Because Laine is an unworthy adversary for Landa: boorish where Landa is delicate, clumsy where Landa’s graceful, squinty where Landa is open, and dumb where Landa is smart. The Basterd plot to assassinate the Nazis is breathtakingly stupid and the film knows this. Three minutes into the scene we understand that the stupidity is the joke, that the plot has no hope of working, and that stupidity is constitutive of what this group does.
Shoshanna/Emmanuelle is Landa’s match. She’s supremely urbane. She crafts an identity for herself that not even the Germans suspect (we think? Or maybe they do? More on this in a minute). She’s creative and ruthless and, like Landa, engineers the fiction that’ll produce maximal suspense for an implied (not an actual) audience. Namely, for us. Just like Landa, whose opening polylinguistic trap is for us, since the Jews under the floorboards can’t understand what he’s saying. And totally unlike Aldo Laine, whose every tactic is meant either for the recipient or for his fellow Basterds. His performance never breaks the fourth wall, and breaking the fourth wall is important in this film.
What’s more, Emmanuelle is a filmmaker who makes a terrorist film while inside Nazi-occupied France. She fits in everywhere. Her origins are successfully masked, and if her affect is the opposite of Landa’s—frigid instead of warm—it’s impersonal in the Frenchest of ways and the effect is a total success.
She’s also—and this bears repeating—the only moviemaker in the film besides Goebbels, and therefore a second stand-in for Tarantino. Like Tarantino, she rewrites Goebbels’ propagandistic bloodbath and makes Nation’s Pride symbolic but unmetaphorical: she takes a filmic conceit and makes it real. (I wonder whether the number of spectators in the theater matched the number of soldiers Zoller shot dead?)
The showdown should be between the stony survivor who ends the war—Shoshanna—and the affable officer that killed her family.
But that’s not quite the story we get because the gaps aren’t filled in. There’s a possibility, in fact, that she ended the war with his help! And it’s not an interesting possibility. It’s the kind of possibility that feels, when you finish reading a mystery, like a loophole.
It seems to me that Shoshanna exerts the ultimate kind of “rat” revenge. The burning of the theater MIGHT be where Landa’s expertise breaks down. We know he can think like a Jew, we know he can intuit where Jews hide, but it’s suggested here that he CAN’T think like a Jewish woman who plots to burn down her theater. The possibility simply does not occur to him.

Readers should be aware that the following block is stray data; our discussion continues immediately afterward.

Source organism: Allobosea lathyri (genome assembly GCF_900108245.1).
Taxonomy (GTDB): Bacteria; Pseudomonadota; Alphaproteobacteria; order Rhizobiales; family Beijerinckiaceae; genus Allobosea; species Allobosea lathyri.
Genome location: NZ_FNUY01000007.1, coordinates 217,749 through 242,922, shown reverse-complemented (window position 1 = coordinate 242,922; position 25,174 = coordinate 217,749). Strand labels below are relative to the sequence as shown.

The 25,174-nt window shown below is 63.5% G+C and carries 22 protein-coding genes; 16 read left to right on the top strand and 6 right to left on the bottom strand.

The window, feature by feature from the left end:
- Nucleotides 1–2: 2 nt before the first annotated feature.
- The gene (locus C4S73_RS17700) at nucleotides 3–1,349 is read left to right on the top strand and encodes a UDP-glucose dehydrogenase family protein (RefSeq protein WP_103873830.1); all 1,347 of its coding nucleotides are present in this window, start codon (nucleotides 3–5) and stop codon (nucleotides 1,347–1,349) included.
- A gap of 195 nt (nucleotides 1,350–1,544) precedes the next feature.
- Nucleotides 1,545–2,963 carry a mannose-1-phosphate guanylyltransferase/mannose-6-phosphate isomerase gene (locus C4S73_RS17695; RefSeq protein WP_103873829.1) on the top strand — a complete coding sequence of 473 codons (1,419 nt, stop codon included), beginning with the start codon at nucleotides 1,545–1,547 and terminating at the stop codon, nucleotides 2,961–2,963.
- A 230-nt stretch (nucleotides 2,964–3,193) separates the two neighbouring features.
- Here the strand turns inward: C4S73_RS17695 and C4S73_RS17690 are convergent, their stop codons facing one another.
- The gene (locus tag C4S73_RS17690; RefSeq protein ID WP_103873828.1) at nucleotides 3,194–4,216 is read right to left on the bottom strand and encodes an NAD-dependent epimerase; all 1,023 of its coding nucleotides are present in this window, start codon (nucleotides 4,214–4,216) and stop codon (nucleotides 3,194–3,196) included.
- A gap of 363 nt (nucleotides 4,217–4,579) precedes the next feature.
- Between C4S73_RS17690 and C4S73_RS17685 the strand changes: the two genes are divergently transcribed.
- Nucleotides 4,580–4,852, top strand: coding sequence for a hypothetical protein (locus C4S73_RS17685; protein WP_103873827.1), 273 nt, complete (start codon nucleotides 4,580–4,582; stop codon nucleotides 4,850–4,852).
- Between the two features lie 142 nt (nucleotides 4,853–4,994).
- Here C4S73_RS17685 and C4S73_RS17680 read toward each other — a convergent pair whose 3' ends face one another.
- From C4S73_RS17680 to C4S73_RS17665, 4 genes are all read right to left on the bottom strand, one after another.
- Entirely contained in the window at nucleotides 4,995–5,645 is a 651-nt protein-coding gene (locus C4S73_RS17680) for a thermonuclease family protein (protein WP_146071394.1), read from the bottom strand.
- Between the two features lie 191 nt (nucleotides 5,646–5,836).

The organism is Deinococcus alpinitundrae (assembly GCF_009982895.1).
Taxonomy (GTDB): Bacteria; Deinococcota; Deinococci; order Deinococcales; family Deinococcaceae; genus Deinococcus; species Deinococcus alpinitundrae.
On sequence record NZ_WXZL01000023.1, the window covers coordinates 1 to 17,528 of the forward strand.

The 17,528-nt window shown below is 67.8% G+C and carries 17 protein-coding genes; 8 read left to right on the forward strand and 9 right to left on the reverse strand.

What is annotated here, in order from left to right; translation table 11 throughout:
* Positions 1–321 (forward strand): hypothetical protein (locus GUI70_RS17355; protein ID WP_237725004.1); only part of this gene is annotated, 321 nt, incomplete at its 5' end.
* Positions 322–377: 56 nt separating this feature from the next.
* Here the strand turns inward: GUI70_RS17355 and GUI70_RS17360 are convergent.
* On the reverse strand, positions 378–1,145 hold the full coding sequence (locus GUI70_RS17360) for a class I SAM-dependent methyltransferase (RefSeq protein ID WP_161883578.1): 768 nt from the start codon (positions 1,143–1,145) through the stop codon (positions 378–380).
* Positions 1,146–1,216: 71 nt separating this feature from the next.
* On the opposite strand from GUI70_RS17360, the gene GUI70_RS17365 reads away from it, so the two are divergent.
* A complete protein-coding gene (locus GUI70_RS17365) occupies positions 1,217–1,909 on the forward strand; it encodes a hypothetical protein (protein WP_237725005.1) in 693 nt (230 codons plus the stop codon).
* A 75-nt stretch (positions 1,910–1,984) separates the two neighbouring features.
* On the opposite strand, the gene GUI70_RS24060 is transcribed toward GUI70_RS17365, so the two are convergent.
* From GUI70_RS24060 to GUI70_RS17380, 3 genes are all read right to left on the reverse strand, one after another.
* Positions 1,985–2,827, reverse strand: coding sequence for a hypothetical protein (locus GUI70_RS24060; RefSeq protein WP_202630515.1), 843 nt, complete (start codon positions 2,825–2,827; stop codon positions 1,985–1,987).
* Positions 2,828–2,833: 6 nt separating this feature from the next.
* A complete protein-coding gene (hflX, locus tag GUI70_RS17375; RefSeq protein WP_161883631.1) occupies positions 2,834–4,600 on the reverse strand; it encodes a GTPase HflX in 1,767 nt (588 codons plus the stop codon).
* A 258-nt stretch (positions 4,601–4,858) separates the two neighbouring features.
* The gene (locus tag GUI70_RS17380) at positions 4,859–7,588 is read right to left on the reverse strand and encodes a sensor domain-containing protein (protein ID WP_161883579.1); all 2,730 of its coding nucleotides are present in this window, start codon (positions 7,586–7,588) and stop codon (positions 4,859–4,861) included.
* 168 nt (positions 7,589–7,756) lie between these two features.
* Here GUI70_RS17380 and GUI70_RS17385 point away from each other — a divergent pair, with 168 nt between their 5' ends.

It’s the MIGHT that’s the problem. I might be wrong. And that’s the problem. The movie doesn’t give us enough clues. It’s like one of those SAT math problems where you have to check E: Not enough information.
Which brings me to the most important gun-that-never-went-off of them all: Landa and Emmanuelle’s encounter in the restaurant. We get none of the mutual reckoning, none of the cards-on-the-table acknowledgment of equals.
In fact, we leave the scene wondering if it was a showdown at all! IN A TARANTINO MOVIE. HE IS NOT THE MASTER OF SUBTLETY. PEOPLE ARE POINTING GUNS AT EACH OTHER’S GENITALS IN SEVERAL SCENES. What kind of storytelling is this?
A review of the scene I mean:
Landa arrives at the meeting with Goebbels and Frederich Zoller, which Shoshanna has been coerced into attending. He arranges for them all to leave so he can “question” her. He orders dessert: strudel and whipped cream. He questions her over a sinister glass of milk that horrifyingly recalls the movie’s Chapter 1.
1) Does he know Emmanuelle is really Shoshanna? (He knows everything about Emmanuelle’s family, so this seems likely?)
2) Does he know about her plot to burn down the theater?
3) Does he care?
4) If he knows, why doesn’t this get any attention at the premiere, in which he and Emmanuelle never even exchange a sinister/fearful glance?
5) It seems like it would, since he takes immense pleasure, once he finds out about Bridget von Hammersmark’s involvement, in unmasking and killing her with his bare hands. It’s a moment that surprises with its savagery: this is not the clinical or urbane killings over which we have seen him preside in the past.
Why this matters:
Landa’s whole focus at the premiere is wrong. He’s distracted by the stupid Basterds and the Hammersmark escapade. The end of the war has nothing to do with the Basterds, and the threat he neutralizes, and on the basis of which he negotiates, was nonexistent. The end of the war starts on that dairy farm when Landa decides not to shoot Shoshanna as she runs away.
If he doesn’t know about her real identity, OR if he doesn’t know about her plot, this little strudel-and-milk scene is the first time we’re seeing the extent and the limit of his omniscience. This is huge. The film’s end confirms our sense that Landa is rightfully the film’s center, no matter how much Brad Pitt murders an accent and distorts his chin. We are interested in his limits.